High Court Judge, Justice Thomas Astaphan has granted an application for the permanent stay of prosecution in the murder case against Yannick Lander. The Castle Comfort man was indicted on one count of murder for allegedly killing Duane Pinard at Castle Comfort in November 2008.
Defense attorney Zena Moore Dyer who represented the accused man filed an application for permanent stay in the matter. Based on her written submission to the court, she urged the judge to consider the delay of prosecution as prejudicial to her client.
However, the prosecution which was led by the Director of Public Prosecution (DPP), Sherma Dalrymple assisted by Marie Louise Pierre-Louis, objected to the application. Dalrymple told the court, of the prosecution’s 17 witnesses, seven were “unavailable.”
Nevertheless, should the court proceed with a trial in the matter, she stated that the prosecution would make an application pursuant to section 31 of the Evidence Act to have the deposition of the witnesses read in court.
The DPP urged the court to take guidance from the 2020 judgment of Justice of Appeal Davidson Baptiste in the Urban St. Brice v Attorney General (AG) of St. Lucia. Although the judge ruled that the long delay in the matter was in breach of the accused’s constitutional rights, Justice Baptiste noted that “When devising an appropriate remedy, the court must consider all the circumstances of the case. The court, in essence, has to look at the whole picture. In appropriate circumstances, a declaration by the court will articulate the fact of the violation of the right, but in most cases, more will be required than words. In my judgment, merely granting a declaration of the violation of the reasonable time guarantee would be inadequate given the circumstances of this case – more would be required.”
However, Justice Astaphan averred, the key issue to be determined was whether the passage of nearly 15 years without the matter being prosecuted infringed section 8:01 of Lander’s constitutional right.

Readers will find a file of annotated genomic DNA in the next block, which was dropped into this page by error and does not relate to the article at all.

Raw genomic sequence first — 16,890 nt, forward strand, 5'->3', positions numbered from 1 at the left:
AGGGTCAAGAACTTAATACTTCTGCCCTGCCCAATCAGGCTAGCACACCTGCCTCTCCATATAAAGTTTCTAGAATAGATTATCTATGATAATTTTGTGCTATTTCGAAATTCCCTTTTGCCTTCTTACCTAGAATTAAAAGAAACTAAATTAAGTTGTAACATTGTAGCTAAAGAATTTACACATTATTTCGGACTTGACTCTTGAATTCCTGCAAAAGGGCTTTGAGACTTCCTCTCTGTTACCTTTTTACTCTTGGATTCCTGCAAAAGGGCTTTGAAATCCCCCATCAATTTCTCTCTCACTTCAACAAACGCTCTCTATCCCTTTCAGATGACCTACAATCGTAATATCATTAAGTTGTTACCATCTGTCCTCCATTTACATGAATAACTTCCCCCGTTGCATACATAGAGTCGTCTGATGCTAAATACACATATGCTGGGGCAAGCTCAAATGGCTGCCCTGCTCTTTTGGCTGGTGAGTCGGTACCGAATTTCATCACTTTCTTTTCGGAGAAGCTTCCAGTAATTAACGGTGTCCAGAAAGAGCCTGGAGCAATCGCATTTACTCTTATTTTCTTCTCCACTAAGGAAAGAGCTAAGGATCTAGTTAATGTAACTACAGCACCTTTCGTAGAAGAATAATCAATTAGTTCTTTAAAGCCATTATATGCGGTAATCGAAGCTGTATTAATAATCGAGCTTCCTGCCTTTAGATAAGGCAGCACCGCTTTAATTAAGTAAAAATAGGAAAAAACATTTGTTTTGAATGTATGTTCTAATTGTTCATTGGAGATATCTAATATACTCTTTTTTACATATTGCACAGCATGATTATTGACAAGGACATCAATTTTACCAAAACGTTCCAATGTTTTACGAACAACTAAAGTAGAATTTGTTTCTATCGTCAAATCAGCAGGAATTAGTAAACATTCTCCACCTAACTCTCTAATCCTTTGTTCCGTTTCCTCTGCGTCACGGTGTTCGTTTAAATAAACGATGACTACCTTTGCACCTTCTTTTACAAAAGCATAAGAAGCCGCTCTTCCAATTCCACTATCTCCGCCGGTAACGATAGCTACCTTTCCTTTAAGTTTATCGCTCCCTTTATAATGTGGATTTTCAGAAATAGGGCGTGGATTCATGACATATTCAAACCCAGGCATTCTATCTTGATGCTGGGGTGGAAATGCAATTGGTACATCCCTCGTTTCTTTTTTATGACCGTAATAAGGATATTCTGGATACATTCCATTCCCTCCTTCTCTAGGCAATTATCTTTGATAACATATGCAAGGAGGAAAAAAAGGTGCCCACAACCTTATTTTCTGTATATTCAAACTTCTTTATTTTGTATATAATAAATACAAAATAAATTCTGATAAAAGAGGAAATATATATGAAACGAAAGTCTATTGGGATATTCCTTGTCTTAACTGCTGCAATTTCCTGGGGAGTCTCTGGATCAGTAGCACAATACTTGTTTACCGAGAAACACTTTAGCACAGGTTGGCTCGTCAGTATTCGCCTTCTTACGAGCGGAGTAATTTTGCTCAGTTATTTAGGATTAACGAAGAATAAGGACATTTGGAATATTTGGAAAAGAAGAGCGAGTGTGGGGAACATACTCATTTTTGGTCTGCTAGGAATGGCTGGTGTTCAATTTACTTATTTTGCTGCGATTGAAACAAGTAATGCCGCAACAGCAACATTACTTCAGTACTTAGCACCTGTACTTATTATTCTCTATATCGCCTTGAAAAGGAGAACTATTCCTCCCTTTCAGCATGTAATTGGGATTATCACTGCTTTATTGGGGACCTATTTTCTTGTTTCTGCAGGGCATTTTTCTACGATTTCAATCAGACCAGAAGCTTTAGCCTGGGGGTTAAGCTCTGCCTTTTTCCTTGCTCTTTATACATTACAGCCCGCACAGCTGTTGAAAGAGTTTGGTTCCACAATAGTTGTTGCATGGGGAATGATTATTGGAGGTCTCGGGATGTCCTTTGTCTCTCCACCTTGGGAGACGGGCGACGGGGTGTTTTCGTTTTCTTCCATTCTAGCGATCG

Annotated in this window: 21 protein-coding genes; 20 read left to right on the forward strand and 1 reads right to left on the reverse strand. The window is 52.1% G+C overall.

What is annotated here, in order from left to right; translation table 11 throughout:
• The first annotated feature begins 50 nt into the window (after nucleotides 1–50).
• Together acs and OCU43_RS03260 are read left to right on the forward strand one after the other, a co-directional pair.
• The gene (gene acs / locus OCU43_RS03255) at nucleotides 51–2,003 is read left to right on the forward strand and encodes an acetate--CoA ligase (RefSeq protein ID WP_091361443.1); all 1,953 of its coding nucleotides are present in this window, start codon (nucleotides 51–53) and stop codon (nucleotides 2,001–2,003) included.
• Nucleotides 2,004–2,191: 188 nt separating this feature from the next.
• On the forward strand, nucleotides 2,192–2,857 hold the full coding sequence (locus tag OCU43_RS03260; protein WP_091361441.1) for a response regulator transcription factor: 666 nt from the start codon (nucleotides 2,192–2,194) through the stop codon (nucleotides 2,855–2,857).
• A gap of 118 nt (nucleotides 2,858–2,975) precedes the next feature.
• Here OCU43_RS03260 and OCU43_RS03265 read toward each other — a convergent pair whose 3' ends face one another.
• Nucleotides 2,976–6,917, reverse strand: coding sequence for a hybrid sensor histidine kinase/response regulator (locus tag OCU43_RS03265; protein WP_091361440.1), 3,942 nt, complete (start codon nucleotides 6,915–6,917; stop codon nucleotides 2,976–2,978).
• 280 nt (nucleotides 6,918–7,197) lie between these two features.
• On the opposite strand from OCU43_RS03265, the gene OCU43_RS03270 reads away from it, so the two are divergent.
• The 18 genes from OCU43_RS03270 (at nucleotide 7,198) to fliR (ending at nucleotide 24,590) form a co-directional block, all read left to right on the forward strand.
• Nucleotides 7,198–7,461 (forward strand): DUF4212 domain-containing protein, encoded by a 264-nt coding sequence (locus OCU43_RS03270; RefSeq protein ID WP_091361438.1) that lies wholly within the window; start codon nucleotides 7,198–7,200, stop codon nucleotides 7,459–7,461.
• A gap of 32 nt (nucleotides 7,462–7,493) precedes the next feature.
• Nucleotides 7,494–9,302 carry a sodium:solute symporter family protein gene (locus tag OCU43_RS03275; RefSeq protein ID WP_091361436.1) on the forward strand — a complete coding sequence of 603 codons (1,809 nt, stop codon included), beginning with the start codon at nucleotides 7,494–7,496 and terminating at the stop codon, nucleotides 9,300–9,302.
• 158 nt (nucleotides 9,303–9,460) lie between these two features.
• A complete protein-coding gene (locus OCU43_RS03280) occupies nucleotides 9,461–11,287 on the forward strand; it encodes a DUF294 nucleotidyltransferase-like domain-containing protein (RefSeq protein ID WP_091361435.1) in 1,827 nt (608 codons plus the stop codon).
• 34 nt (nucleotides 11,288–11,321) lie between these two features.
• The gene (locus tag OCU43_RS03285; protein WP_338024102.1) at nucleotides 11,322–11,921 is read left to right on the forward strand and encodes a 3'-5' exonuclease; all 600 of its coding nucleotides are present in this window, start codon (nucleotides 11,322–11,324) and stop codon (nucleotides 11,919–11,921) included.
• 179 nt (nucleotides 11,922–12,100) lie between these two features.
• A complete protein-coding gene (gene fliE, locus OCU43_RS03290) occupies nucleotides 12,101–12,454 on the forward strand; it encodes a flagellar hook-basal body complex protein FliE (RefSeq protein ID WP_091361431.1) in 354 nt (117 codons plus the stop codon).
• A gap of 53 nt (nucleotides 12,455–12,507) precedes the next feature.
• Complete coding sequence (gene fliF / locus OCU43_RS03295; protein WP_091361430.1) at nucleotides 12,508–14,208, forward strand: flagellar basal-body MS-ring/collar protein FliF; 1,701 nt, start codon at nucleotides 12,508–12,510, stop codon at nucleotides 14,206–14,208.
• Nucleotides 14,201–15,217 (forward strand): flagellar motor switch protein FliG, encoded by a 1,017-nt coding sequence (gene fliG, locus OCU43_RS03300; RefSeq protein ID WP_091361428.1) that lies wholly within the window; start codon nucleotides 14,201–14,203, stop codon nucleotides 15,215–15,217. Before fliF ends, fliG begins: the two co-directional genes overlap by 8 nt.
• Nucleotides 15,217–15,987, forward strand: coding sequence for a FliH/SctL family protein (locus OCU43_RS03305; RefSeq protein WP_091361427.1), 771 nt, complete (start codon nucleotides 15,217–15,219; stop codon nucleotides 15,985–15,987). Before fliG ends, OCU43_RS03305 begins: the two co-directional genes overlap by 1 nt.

He further posited that it would be unfair for the accused man to undergo a trial in which nearly 50% of the witnesses are not present in court thereby the defense team being unable to cross-examine them on their evidence.
“Half of your case will be untested evidence because of the unavailability of the witnesses. The alternative remedy is for me to order if there is a trial for none of the depositions to be read in court,” Justice Astaphan told the DPP.
His Lordship further contended that the right of the accused man to a fair trial within reasonable time has been infringed and the cause for the delays is irrelevant. “There is no doubt that the infringement has occurred but the question now is, what remedy should the court consider in these circumstances other than to grant the permanent stay,” he questioned the DPP.
“With the passage of 15 years, memories fade and the evidence [becomes] pale,” Justice Astaphan added. “How would an objective person in the gallery react to this case being tried against the accused?”
In response, the DPP said the prosecution was at the mercy of the court, and given the circumstances, she conceded that Lander will not get a fair and just trial should the case proceed.
As a result of the DPP’s agreement to the application, the court ruled that the “only fair” available remedy for the accused is a permanent stay of prosecution in the matter.
Justice Astaphan informed the court that his written judgement on this case will be handed down on June 30, 2023.